Allison’s story ‘is making a difference’
THE sister of Allison Baden-Clay has spoken of her goal to use the foundation in her name to empower women suffering from family and domestic violence.
Vanessa Fowler, who was recently nominated for a Pride of Australia medal for her tireless work campaigning on domestic violence, said Allison would be "very proud" of the work being achieved through the Allison Baden-Clay Foundation.
"She would be very proud because she is making a difference," Ms Fowler told The Today Show.
"I know that stories that have come back to us at the foundation, that Allison's story has made a difference in women's lives on the ground level.
"The goal of our foundation is to empower women who find themselves in this same situation.
"They hear Allison's story. They can say to themselves 'That's me. I need to do something about this'. And give them the courage to step up and speak out and walk away."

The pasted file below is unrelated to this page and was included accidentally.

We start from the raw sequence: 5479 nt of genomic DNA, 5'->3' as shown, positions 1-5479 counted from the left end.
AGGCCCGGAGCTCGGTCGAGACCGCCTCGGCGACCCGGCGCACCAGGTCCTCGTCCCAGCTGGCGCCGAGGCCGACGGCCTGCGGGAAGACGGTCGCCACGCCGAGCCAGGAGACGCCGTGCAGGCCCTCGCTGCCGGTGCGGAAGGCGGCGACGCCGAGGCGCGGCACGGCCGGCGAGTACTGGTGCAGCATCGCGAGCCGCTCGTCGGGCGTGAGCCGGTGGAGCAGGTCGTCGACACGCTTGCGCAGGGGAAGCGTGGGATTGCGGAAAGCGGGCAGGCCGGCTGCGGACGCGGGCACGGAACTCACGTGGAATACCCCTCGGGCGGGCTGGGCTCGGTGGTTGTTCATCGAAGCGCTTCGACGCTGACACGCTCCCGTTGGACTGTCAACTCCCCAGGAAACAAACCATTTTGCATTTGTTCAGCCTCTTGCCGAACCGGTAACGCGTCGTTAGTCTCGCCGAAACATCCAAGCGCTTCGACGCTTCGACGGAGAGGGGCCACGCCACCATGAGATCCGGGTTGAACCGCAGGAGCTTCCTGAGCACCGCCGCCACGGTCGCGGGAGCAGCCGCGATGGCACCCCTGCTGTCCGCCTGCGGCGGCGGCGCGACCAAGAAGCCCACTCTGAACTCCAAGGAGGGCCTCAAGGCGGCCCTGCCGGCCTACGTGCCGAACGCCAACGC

Allison was murdered by her husband Gerard Baden-Clay in 2012.
Ms Fowler spoke of the need of DV Connect and for women to be able to use those resources anonymously to reach out to professionals to talk through issues without there being consequences.
"And I really think that within the community, we need to change our mindset," she said.
"We need to know as a neighbour, don't mind your own business - go next-door, have a chat across the street and just check on your neighbour."
Earlier this year, Allison's two eldest daughters - Hannah and Sarah - made their first public appearance to see a young ballerina awarded a scholarship in their mother's name.
Ms Fowler said the girls were very proud of their mum, and of the foundation.
"Especially Hannah who is getting older and fingers crossed that she will certainly be an advocate and an ambassador for her in the not too distant future," she said.